On our first night in Chicago, we went to a rehearsal of the Voices of Power choir, resident at the Greater True Light BC out on Chicago’s west side. As soon as we walked in we knew we’d arrived somewhere. These guys rocked, the singers backed up by members of the Heavenly King Juniors on bass, guitar and drums, with Lakeisha Lockett from the Douglas Singers on keys. Talk about intense. Even their junior choir would strip the rust off your soul.
Voices of Power Junior choir rehearsal
The next night we were encouraged, nay forced to sing at the Evangel Assemblies of God prayer meeting, by the very articulate and smart Pastor Ray Berryhill (Chester’s cousin).
We also took time to visit the Center For Black Music Research at Columbia College (http://www.cbmr.org/), where we spent a couple of hours watching footage from the ‘60s-’70s TV show Jubilee Showcase: the Davis Sisters, the Caravans, the Dixie Hummingbirds, the Norfleet Brothers, the Highway QCs and so on - excellent. Marianne and I also found time for a performance by Golosi, the University of Chicago Russian Choir, 4 women, 4 men who sounded fantastic singing Russian folksongs in exquisite 4-6 part harmony. (http://www.golosa.org/)
Saturday Oct 13, we were honoured to attend rehearsals of both the Heavenly King Juniors (website) and the Douglas Singers (http://www.myspace.com/thedouglassingers), who work together. This mob don’t just go through the motions when rehearsing, it’s not just about the dots, it’s an opportunity to worship once again, and they sing with as much intensity and committment to 13 visitors as if they were singing to a full house. And I guess they’re practicing the preaching and showmanship aspects as well.
These guys can sing. I was gobsmacked by the Heavenly Kings’ Tory Lockett, the lead on Dr Jesus, blessed with a gorgeously rich tenor voice, and guitarist Adrian Wolford, also an intense singer. There are nine members in the group, so each song has a different vocal line-up, while the rhythm section remains constant.
The Heavenly King Juniors
The rhythm section also backs up the Douglas Singers, a solid female ensemble of eight singers whose members also drop in and out depending on the song. Like the classic ensembles like the Caravans, each member seems to be a strong(= awe-inspiring/jaw-dropping/superb etc etc.) soloist.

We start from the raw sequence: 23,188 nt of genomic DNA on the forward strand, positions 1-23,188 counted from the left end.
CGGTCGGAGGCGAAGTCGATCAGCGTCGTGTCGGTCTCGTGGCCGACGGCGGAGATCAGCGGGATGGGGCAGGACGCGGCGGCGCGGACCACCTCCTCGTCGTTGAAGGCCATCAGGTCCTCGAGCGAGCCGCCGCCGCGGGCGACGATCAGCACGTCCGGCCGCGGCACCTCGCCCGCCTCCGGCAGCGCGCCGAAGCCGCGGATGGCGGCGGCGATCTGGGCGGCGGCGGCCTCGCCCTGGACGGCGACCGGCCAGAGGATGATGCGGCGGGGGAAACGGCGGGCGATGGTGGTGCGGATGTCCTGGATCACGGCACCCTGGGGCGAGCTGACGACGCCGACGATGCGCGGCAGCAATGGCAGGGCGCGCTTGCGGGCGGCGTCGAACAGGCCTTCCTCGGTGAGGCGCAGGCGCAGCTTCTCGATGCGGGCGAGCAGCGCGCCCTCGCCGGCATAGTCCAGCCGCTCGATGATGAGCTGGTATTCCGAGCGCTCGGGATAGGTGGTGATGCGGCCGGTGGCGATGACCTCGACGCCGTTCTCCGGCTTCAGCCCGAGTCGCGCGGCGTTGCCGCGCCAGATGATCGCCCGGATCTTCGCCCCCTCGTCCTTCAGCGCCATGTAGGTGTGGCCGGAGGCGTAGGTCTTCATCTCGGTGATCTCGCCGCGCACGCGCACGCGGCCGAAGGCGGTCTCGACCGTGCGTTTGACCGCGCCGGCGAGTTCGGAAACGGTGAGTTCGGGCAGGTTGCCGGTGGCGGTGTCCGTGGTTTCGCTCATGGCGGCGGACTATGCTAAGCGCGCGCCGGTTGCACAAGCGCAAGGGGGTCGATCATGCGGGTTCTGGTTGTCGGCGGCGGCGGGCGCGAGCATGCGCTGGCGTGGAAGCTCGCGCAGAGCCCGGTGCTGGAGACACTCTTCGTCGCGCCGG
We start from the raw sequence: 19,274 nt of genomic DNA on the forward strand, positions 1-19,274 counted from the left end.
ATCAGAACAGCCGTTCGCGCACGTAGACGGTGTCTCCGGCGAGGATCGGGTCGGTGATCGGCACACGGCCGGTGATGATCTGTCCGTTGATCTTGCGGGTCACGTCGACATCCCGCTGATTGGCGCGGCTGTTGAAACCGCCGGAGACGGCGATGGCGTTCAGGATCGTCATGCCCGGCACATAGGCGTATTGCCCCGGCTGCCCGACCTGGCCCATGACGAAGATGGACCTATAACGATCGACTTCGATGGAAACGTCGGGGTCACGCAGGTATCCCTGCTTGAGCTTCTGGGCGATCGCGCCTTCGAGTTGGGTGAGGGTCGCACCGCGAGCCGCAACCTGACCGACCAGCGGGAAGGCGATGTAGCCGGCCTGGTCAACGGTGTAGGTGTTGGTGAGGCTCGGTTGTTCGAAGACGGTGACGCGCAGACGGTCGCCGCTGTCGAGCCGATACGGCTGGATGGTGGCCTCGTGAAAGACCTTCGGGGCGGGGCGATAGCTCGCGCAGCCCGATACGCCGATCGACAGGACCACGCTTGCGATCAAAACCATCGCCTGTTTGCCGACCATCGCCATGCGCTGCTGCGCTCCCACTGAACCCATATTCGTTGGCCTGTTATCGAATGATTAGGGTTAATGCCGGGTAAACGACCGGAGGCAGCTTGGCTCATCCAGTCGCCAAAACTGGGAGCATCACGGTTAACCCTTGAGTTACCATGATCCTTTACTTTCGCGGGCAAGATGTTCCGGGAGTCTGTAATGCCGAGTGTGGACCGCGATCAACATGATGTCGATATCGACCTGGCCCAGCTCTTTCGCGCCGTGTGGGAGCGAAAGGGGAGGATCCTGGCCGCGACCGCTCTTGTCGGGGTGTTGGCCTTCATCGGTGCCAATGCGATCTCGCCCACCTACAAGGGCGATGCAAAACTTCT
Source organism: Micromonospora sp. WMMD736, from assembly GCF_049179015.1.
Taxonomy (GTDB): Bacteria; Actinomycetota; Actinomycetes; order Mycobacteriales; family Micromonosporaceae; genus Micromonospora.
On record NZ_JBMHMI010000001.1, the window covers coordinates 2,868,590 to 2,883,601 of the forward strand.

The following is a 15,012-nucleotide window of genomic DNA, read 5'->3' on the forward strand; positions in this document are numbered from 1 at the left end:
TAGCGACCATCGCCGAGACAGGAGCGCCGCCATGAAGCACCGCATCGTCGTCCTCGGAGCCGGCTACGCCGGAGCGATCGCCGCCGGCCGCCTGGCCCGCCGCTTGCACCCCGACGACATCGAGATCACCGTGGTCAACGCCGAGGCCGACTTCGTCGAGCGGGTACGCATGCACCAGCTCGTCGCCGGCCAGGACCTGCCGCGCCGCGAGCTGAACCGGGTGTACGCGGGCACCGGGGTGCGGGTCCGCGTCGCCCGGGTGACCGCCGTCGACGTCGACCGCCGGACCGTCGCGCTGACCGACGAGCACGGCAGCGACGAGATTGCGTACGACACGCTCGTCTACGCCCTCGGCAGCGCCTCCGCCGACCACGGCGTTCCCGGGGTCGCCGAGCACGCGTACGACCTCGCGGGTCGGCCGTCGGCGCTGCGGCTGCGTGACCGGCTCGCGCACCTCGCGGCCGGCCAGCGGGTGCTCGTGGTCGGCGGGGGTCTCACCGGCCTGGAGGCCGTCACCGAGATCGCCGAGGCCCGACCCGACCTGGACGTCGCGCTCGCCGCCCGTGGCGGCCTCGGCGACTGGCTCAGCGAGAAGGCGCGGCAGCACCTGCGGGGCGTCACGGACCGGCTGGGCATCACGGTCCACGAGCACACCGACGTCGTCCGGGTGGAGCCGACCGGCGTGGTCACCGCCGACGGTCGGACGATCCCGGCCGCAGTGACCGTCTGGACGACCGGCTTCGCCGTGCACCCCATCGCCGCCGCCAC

Sunday we attend the Apostolic Faith Church (http://www.afcserv.org/) (great choir, immersion baptism, piercing and headache-inducing yelling from the guest preacher, and some overt self-promotion from the pulpit - not what those of us who grew up Anglican expect) and Trinity United Church of Christ, one of the biggest churches in Chicago (http://tucc.org/) and home church for Delois Barrett Campbell, Mavis Staples and Barack Obama. Trinity has over 9000 members and a 300-voice sanctuary choir - however this very afrocentric church was without its choir on the day, and instead we had their male chorus (100 guys in evening dress) who were comparatively formal. And drowned by the three keyboards.
The final event for the tour was a concert honouring James Baldwin at the beautiful Alice Millar Chapel, Northwestern University, and featuring the university’s gospel choir, the Band of Angels and Walt Whitman’s Soul Children of Chicago (http://www.soulchildrenchicago.com/). The acoustics of the chapel favoured the Band of Angels (a cappella) more than the other choirs (big, with drums, bass and keys), and we performed well. However, in spite of messy sound, the Soul Children were…awe-inspiring. Ridiculously precise, stupendously funky, breath-takingly dynamic, etc etc. You can get a taste of them on youtube: http://uk.youtube.com/watch?v=Ca9wNPIuBoU
For a finale, director Whitman called the Aussies up to join the Soul Children for Go Tell It On The Mountain (on which he insisted I do a solo) and O Happy Day. Soloing (jamming actually) with the sheer force of the Soul Children and antiopodean interlopers grooving behind me was WILD - you don’t get much higher.
Soul Children of Gospel with WW & TB
At our end-of-tour dinner (at Grand Lux Café) we were joined by old friends Patrick Johnson (author of Appropriating Blackness (http://www.communication.northwestern.edu/performancestudies/faculty/E_Patrick_Johnson/) and partner radio journalist Stephen Lewis, Janet Nettors-Austin (gospel and country singer, daughter of Dr James Nettors: http://www.simplyjpmusic.com), and COTGOS bass Scot Morris who just happened to be in town en route to Nashville. Way to go.
Thanks to Lakeisha Lockett, Jay Grossman, E. Patrick Johnson, Pastor Ray Berryhill, Suzanne Flandreau. And thanks to Rosie and the members of the Band of Angels for their trust and musicality.